Power Tools 101: How to Use a Circular Saw, and Why You Definitely Need One in Your Tool Kit

Power Tools 101: How to Use a Circular Saw
In partnership with The Home Depot


A healthy fear of power tools isn't a bad thing. They're powerful tools, after all – capable making big holes in solid objects and ripping whole boards in half with one swift motion. That being said, power tools are also extremely useful, and once you've learned how to safely and effectively operate them, they open up a world of DIY possibilities. The best way to combat any reservations you have about operating power tools is to do your research. Continue Reading

Power Tools 101: Power Sanders.

No matter how great the payoff, sanding is no fun…kinda like exercising, tweezing your eyebrows, or studying for final exams.

Electric sanders don’t make the process any more fun, but they will speed it up. And with prices under $100, they because a very useful tool for the homeowner and ambitious DIYster.

Sanding. Techinically, sanding doesn’t make wood smoother, it makes it uniformly rough: abrasives in sandpaper make tiny cuts in the wood. Sandpaper is categorized by “grits”, with the numbers corresponding to the average grit size: coarse (20-60 which are used for removing lots of wood or saw or burn marks, medium grit (80-100) which then remove the scratches made by the coarse grit paper, and then fine grit (120-1000).
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Power Tools 101: Circular Saws.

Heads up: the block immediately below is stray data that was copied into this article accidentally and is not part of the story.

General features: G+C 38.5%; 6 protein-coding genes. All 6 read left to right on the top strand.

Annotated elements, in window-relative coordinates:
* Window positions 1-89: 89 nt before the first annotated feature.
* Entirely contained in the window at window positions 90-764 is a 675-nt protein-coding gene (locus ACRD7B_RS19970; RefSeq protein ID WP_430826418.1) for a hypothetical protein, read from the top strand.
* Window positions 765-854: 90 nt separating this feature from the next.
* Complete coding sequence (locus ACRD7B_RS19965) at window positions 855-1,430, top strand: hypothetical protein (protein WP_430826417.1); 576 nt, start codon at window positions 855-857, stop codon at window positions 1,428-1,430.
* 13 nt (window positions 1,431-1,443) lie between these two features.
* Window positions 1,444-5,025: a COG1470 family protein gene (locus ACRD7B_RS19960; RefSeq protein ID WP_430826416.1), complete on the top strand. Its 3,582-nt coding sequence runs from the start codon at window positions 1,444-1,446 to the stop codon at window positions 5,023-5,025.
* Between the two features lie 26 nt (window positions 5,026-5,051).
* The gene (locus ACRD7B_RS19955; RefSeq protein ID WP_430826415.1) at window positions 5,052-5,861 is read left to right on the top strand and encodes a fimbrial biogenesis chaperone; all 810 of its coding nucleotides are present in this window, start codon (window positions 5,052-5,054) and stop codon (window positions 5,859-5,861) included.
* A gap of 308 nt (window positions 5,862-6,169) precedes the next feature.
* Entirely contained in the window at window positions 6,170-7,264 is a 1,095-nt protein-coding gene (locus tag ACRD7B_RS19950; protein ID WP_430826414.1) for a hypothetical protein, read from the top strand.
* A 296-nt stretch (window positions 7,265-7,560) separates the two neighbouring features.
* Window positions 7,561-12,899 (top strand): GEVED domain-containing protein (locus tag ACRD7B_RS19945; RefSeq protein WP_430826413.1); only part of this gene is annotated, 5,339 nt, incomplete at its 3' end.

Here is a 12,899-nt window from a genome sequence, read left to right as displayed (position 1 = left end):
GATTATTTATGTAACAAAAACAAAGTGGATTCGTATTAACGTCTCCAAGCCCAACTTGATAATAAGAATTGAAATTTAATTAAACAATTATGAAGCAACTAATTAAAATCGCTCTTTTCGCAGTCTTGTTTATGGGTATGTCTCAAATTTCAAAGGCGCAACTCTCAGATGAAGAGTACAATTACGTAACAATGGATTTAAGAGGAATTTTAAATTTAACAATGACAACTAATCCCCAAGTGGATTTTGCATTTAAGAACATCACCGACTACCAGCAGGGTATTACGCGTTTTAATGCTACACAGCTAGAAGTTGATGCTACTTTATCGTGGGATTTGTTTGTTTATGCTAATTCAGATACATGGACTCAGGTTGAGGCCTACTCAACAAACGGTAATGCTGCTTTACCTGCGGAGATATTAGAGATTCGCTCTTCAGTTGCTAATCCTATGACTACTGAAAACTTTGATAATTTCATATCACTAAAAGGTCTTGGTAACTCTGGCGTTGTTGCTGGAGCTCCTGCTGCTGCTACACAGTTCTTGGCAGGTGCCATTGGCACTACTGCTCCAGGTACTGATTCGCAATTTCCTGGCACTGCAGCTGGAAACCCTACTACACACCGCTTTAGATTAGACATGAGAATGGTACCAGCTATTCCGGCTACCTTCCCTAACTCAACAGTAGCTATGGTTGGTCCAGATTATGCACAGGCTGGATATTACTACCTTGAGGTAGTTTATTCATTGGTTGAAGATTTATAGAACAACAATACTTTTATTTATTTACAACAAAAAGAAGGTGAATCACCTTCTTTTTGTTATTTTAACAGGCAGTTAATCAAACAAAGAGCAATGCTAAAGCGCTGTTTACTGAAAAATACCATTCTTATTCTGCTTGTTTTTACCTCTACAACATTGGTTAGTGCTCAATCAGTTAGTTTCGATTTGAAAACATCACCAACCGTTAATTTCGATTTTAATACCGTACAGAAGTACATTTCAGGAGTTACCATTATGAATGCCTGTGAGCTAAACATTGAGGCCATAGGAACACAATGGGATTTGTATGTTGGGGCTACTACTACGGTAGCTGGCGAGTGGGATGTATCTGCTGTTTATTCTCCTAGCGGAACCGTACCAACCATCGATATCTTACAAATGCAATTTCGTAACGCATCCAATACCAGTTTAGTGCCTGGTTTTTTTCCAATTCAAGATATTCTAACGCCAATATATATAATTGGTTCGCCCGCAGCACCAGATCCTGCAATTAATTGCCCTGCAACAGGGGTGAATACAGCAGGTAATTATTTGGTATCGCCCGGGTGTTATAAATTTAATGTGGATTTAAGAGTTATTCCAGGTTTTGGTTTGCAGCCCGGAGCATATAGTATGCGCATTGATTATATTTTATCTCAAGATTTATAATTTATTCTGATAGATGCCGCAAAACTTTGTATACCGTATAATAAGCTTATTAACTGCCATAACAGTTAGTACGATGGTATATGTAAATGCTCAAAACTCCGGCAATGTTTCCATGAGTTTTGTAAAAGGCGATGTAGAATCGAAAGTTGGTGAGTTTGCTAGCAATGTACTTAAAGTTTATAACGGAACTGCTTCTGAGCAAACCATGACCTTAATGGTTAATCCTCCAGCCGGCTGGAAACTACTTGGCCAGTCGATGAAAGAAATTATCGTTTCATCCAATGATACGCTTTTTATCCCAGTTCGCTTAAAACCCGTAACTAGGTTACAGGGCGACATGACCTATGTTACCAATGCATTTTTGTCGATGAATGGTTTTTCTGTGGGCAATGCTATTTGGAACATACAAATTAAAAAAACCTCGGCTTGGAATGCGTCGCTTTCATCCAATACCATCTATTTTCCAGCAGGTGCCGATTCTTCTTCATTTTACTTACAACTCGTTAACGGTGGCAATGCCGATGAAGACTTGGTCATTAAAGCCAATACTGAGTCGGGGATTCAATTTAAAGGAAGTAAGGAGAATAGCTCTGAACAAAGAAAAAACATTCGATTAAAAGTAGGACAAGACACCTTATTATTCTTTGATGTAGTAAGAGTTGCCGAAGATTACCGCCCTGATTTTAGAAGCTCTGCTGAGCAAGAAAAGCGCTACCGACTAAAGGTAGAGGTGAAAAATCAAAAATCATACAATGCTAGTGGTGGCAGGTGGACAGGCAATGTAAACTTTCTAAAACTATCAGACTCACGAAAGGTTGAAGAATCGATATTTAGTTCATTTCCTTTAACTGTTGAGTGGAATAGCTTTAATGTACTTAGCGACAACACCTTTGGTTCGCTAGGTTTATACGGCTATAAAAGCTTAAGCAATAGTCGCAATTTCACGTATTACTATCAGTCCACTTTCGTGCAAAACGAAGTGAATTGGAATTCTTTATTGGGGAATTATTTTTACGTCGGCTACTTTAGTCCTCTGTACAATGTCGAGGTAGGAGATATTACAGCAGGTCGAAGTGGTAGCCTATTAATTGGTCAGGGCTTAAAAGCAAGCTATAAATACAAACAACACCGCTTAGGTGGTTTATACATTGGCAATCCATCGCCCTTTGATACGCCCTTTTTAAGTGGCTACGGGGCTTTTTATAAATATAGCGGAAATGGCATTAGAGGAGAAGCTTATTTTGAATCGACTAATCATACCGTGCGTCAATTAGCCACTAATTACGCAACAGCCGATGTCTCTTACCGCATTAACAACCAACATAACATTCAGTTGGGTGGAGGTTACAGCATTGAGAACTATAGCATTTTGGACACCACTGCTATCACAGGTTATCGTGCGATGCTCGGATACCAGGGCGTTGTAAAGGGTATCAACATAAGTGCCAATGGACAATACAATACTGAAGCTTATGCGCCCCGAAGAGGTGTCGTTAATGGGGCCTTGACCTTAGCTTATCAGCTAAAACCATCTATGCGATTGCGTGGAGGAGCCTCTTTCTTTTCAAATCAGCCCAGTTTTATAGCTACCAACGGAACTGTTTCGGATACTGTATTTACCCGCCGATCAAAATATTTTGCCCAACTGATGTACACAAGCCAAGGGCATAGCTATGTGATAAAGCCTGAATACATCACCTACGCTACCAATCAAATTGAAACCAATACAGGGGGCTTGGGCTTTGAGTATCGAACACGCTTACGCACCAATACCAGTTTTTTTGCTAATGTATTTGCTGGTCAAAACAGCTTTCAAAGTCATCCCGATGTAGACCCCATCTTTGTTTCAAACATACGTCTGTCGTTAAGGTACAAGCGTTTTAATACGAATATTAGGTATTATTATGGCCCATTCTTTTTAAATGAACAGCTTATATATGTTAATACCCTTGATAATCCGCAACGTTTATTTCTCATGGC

The circular saw is perfect when portability is crucial. At home, provided it you use it safely, it makes an ideal first power saw, as it can do both rip cuts and cross cuts, and will continue to find uses in woodworking and DIY applications.



Size and Blades.
The standard blade size for a corded circular saw is 7 1/4”, though there’s at least one 9 5/8” model. Cordless saws are generally smaller, and come in 5 3/8” and 6 1/2”. Continue Reading

Power Tools 101: The Cordless Drill/Driver

No matter which sort of DIY projects are your forte, eventually you’ll need to drill a hole in them and screw them to something else. Enter the Cordless Drill/Driver, the telltale trophy of the true Do-It-Yourselfer, and most people’s entrance into the world of power tools.

    When looking to purchase your first drill, or when updating or augmenting an old standby, the number one rule is to buy what you need, or what you think you might need in a year or two. Continue Reading

Power Tools 101: The Right Tool for the Job.

Types of Power Tools. Some say there are two basic groups of power tools: professional and homeowner. It’s more helpful to think of power tools in four categories: light use, DIY, contractor, and high-end. Of course, there’s plenty of overlap, and no particular manufacturer makes tools in only one category.



    • Light use tools are those designed for light-duty, occasional use around the home: assembling furniture, hanging blinds or artwork, minor repair work, etc. These tools are usually found at general retail stores and home centers.
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